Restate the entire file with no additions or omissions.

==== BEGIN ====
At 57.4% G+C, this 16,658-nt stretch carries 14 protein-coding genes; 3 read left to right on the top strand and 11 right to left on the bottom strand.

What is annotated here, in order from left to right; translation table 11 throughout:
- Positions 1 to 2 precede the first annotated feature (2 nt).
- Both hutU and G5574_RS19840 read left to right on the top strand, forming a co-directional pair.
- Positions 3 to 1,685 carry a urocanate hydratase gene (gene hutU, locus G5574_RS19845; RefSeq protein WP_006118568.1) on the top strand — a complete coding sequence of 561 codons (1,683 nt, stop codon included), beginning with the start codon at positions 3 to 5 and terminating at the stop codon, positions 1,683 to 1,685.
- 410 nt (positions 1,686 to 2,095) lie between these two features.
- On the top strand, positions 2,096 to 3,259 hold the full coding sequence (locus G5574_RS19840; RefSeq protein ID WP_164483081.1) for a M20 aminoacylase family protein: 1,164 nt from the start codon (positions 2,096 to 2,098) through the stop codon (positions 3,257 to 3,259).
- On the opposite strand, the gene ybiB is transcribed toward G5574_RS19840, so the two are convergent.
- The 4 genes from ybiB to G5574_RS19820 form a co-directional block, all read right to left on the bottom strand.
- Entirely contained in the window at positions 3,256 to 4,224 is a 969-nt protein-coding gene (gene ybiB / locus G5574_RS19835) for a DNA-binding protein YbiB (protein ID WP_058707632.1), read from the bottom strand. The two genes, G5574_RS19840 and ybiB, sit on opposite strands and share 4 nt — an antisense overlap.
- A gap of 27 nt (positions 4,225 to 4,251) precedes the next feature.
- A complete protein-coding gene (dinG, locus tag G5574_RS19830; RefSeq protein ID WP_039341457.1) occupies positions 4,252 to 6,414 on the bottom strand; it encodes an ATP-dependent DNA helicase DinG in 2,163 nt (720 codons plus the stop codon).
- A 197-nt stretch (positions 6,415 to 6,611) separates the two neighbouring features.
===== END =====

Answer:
At 57.4% G+C, this 16,658-nt stretch carries 14 protein-coding genes; 3 read left to right on the top strand and 11 right to left on the bottom strand.

What is annotated here, in order from left to right; translation table 11 throughout:
- Positions 1 to 2 precede the first annotated feature (2 nt).
- Both hutU and G5574_RS19840 read left to right on the top strand, forming a co-directional pair.
- Positions 3 to 1,685 carry a urocanate hydratase gene (gene hutU, locus G5574_RS19845; RefSeq protein WP_006118568.1) on the top strand — a complete coding sequence of 561 codons (1,683 nt, stop codon included), beginning with the start codon at positions 3 to 5 and terminating at the stop codon, positions 1,683 to 1,685.
- 410 nt (positions 1,686 to 2,095) lie between these two features.
- On the top strand, positions 2,096 to 3,259 hold the full coding sequence (locus G5574_RS19840; RefSeq protein ID WP_164483081.1) for a M20 aminoacylase family protein: 1,164 nt from the start codon (positions 2,096 to 2,098) through the stop codon (positions 3,257 to 3,259).
- On the opposite strand, the gene ybiB is transcribed toward G5574_RS19840, so the two are convergent.
- The 4 genes from ybiB to G5574_RS19820 form a co-directional block, all read right to left on the bottom strand.
- Entirely contained in the window at positions 3,256 to 4,224 is a 969-nt protein-coding gene (gene ybiB / locus G5574_RS19835) for a DNA-binding protein YbiB (protein ID WP_058707632.1), read from the bottom strand. The two genes, G5574_RS19840 and ybiB, sit on opposite strands and share 4 nt — an antisense overlap.
- A gap of 27 nt (positions 4,225 to 4,251) precedes the next feature.
- A complete protein-coding gene (dinG, locus tag G5574_RS19830; RefSeq protein ID WP_039341457.1) occupies positions 4,252 to 6,414 on the bottom strand; it encodes an ATP-dependent DNA helicase DinG in 2,163 nt (720 codons plus the stop codon).
- A 197-nt stretch (positions 6,415 to 6,611) separates the two neighbouring features.